Early Results of States’ Efforts to Support, Scale, and Sustain the National Diabetes Prevention Program
SPECIAL TOPIC — Volume 14 — December 7, 2017
Yvonne Mensa-Wilmot, PhD, MPH1; Shelly-Ann Bowen, PhD, MS2; Stephanie Rutledge, PhD, MA1; Jennifer Murphy Morgan, MSPH1; Timethia Bonner, DPM, PhD3; Kimberly Farris, PhD, MPH, MSW1; Rachel Blacher, MPH1; Gia Rutledge, MPH1 (View author affiliations)
Suggested citation for this article: Mensa-Wilmot Y, Bowen S, Rutledge S, Morgan JM, Bonner T, Farris K, et al. Early Results of States’ Efforts to Support, Scale, and Sustain the National Diabetes Prevention Program. Prev Chronic Dis 2017;14:170478. DOI: http://dx.doi.org/10.5888/pcd14.170478external icon.
The Centers for Disease Control and Prevention (CDC) developed a cooperative agreement with health departments in all 50 states and the District of Columbia to strengthen chronic disease prevention and management efforts through the implementation of evidence-based strategies, such as CDC’s National Diabetes Prevention Program. The National Diabetes Prevention Program supports organizations to deliver the year-long lifestyle change program that has been proven to prevent or delay the onset of type 2 diabetes among those at high risk. This article describes activities, barriers, and facilitators reported by funded states during the first 3 years (2013–2015) of a 5-year funding cycle.
Prediabetes is clinically known as the stage between normal blood glucose and severe glucose intolerance (1) where blood glucose or glycated hemoglobin A1C levels are elevated but not high enough to be diagnosed as diabetes. The Centers for Disease Control and Prevention (CDC) estimates that 84 million adults aged 18 years or older in the United States have prediabetes, nearly 90% of whom are unaware of their condition (2). Prediabetes increases the risk of developing not only type 2 diabetes but cardiovascular disease as well (3). The progression of prediabetes to type 2 diabetes can be prevented or delayed by lifestyle behavior modification addressing diet, exercise, and stress reduction that results in a 5% to 7% weight loss (3,4). On the basis of findings from the Diabetes Prevention Program research study and subsequent translation studies (5,6), Congress authorized CDC in 2010 to establish the National Diabetes Prevention Program (National DPP), which provides a framework for type 2 diabetes prevention efforts in the United States.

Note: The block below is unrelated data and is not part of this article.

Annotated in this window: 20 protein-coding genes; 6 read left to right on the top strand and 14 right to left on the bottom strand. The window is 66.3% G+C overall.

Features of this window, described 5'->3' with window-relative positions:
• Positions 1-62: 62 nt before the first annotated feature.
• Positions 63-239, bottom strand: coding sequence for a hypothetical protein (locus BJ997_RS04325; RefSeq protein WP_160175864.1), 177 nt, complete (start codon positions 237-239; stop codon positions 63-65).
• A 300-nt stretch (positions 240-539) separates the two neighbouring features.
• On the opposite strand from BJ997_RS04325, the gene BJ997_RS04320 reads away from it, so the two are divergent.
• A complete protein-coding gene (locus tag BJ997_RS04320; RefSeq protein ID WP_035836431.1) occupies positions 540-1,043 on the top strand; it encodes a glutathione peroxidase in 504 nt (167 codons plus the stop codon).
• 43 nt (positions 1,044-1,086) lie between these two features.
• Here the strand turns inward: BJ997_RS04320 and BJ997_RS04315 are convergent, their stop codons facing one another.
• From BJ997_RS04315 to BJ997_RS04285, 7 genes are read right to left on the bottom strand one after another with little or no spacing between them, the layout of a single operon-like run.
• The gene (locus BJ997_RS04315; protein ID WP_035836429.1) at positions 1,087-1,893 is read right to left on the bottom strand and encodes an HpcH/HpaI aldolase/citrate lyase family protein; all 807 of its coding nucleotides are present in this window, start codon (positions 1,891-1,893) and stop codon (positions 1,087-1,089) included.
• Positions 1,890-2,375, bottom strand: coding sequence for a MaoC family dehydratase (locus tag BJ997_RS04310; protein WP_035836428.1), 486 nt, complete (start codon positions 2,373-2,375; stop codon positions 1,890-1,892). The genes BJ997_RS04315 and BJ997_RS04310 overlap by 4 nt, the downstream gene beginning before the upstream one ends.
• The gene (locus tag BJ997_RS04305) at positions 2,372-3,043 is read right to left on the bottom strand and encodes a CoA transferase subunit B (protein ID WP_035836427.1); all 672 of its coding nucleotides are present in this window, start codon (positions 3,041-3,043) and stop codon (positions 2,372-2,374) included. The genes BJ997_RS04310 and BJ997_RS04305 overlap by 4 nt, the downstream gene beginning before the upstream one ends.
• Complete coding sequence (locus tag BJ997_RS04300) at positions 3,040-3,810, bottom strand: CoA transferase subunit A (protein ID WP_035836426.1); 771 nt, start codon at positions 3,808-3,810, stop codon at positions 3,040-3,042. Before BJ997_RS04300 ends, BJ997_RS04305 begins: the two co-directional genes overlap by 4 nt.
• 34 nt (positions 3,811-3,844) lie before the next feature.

A key component of the National DPP is a structured, evidence-based, year-long lifestyle change program (LCP) to prevent or delay onset of type 2 diabetes in people with prediabetes or at risk of developing type 2 diabetes (7). The LCP is group-based program that is facilitated by a trained lifestyle coach, and uses a CDC-approved curriculum. The curriculum uses regular opportunities for direct interaction between the lifestyle coach and participants, builds peer support, and focuses on behavior modification through healthy eating, increasing physical activity, and managing stress. The program may be delivered in person, online, or through a combination of both delivery modes (8,9,10,).
CDC’s Division of Diabetes Translation works collaboratively to scale and sustain the National DPP through partnerships with public and private organizations at state and local levels (7). The Division of Diabetes Translation also manages the Diabetes Prevention Recognition Program (DPRP), the quality assurance arm of the National DPP. Through the DPRP, CDC awards recognition to organizations delivering the LCP that are able to meet national quality standards and achieve the outcomes proven to prevent or delay onset of type 2 diabetes (11).
In 2013, in an effort to promote an integrated model of chronic disease prevention and management, CDC’s National Center for Chronic Disease Prevention and Health Promotion developed the State Public Health Actions to Prevent and Control Diabetes, Heart Disease, Obesity and Associated Risk Factors and to Promote School Health (SPHA-1305) cooperative agreement. Under this 5-year cooperative agreement, all 50 state health departments and the District of Columbia were funded to implement strategies to reinforce health promotion, epidemiology, and surveillance activities and implement targeted strategies that would have a significant impact on school health, nutrition, obesity, diabetes, heart disease, and stroke.